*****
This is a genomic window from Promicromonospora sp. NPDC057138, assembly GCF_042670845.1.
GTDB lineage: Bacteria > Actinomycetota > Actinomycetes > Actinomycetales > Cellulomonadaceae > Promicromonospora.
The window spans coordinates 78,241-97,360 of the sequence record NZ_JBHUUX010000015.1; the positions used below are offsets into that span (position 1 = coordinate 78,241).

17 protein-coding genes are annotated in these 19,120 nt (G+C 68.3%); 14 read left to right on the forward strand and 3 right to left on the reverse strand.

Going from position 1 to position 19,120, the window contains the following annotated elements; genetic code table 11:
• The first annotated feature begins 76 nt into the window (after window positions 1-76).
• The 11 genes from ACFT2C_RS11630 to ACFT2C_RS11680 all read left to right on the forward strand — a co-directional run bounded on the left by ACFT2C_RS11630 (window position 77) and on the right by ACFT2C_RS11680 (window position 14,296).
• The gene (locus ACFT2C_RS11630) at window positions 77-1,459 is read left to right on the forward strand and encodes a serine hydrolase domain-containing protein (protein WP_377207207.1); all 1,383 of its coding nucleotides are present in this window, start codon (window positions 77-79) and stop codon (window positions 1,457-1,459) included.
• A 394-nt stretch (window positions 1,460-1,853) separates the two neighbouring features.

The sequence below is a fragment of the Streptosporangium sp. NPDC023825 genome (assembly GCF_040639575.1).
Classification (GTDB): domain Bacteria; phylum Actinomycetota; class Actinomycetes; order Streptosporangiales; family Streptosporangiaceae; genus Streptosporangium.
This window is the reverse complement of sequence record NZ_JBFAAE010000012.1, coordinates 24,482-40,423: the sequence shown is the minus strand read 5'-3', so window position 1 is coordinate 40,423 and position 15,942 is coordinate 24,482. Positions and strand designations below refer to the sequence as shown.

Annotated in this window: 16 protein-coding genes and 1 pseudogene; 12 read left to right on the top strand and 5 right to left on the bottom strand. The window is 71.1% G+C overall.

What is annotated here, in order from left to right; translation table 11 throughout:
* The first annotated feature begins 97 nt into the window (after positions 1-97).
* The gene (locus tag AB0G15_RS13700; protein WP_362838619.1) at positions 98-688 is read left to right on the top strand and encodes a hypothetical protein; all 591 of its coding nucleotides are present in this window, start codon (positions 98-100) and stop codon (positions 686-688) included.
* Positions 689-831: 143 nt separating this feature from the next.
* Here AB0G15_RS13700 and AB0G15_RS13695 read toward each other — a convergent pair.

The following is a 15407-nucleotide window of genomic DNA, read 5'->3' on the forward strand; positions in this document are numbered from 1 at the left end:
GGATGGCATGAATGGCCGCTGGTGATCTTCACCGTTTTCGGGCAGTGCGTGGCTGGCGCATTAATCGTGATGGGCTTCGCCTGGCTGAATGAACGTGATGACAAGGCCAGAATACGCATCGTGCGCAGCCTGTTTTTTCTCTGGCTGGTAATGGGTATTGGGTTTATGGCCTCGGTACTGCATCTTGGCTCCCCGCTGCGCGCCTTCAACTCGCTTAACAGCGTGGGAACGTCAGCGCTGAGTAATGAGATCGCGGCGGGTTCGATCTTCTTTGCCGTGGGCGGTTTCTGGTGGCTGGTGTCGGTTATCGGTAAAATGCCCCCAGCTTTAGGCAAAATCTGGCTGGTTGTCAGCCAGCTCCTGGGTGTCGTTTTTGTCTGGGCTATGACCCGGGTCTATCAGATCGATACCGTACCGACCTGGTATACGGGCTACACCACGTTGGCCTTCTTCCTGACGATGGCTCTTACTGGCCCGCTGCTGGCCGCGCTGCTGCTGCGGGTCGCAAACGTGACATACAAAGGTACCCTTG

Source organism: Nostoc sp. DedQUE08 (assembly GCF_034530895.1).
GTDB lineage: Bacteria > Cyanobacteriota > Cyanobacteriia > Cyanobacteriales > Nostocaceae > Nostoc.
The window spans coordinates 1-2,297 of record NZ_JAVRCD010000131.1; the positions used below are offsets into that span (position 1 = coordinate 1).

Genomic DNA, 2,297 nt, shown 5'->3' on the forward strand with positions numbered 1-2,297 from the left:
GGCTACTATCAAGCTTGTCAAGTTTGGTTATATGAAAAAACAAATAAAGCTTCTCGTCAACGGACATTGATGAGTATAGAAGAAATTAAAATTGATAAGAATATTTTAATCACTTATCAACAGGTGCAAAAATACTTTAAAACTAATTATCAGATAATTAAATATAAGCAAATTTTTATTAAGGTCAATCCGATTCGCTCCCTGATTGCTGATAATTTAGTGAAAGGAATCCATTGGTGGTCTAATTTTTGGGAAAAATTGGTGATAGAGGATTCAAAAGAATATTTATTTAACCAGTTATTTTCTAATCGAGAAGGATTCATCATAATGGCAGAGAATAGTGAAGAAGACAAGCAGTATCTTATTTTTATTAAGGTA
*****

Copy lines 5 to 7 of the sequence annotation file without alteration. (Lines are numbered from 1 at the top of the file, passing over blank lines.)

Going from position 1 to position 19,120, the window contains the following annotated elements; genetic code table 11:
• The first annotated feature begins 76 nt into the window (after window positions 1-76).
• The 11 genes from ACFT2C_RS11630 to ACFT2C_RS11680 all read left to right on the forward strand — a co-directional run bounded on the left by ACFT2C_RS11630 (window position 77) and on the right by ACFT2C_RS11680 (window position 14,296).